Armed with the names of the three individuals (J. Hopkins and M. Dobbs of Burnhope Colliery plus P. Lee of Preston Colliery) for whom I knew had been issued with Ritson medals all that was now need was to find their listings in the "Roll of Honour" to prove my previous assumptions as to the medals' function. Unfortunately none of theses individuals could be found listed anywhere and as such their was no basis what so ever for regarding the fobs as Great War tribute medals. So if not tribute medals what were the Ritson medals issued for and why were they produced in both gilt and solid silver varieties? Any suggestions would be greatly appreciated.
Submitted By : Mark Smith 
Date: December 2002
I have one of the Ritson medals referenced above. While displaying this item on my Durham Coalfield Memorabilia Display at the Durham Miners' Gala last year a gentleman approached me after recognising the Ritson Medal in one of my display cases. The gentleman claimed to be a native of Burnhope where many of these medals must have originated. He claimed to have a similar medal in his own possession a reported to have researched the item. The gentleman reported the medals to be a 50 years long service medals issued to miners in Ritson's employ, presumably around the year 1917. Unfortunately he disappeared back into the crowd before any further details could be obtained off him.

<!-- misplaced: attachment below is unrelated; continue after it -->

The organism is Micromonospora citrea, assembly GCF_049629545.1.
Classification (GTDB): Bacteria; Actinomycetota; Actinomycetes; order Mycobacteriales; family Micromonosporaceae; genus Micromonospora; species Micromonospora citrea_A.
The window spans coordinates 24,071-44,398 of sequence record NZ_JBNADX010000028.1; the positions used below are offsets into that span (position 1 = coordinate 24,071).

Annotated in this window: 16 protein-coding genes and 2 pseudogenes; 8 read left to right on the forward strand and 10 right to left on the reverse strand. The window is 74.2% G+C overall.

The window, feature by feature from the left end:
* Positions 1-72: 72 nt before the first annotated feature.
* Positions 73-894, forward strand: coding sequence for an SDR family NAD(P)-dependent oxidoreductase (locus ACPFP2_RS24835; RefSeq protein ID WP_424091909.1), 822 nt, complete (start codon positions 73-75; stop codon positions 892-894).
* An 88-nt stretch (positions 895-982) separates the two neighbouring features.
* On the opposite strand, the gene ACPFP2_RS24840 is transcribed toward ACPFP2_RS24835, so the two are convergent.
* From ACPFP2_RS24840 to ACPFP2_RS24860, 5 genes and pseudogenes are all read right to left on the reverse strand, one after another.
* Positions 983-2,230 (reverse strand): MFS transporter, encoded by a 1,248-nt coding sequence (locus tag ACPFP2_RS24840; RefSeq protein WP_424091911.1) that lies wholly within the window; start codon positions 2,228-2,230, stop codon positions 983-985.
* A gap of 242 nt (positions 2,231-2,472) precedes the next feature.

Submitted By: John Kitching (Webmaster plus Curator of the Brandon & Byshottles Archive)
Date: April 2003
Response to Reply 1
I think the idea of these medals being long service tributes issued by Ritson's to there various employers in Co. Durham and Northumberland is very plausible other than the one fact that the design of all of them incorporates the specific dated of 1917. If they were general issue long service medals they wouldn't all be dated  the same? Surely the date must have specific meaning as regards the fundamental reason for the medals' issue. (Mark Smith)
I also don't believe these items are tribute medals. However, they may possibly have served one of the following suggested purposes;
A) They may have been possibly issued to commemorate an anniversary of the company which occur in 1917 such as the occasion of its 25th or 50th year of operations?

B) They could have been presented by the company to men in their employ who had had to return home owing to injury during the Great War. I have seen similar silver wounded medals issued by other British companies of the period.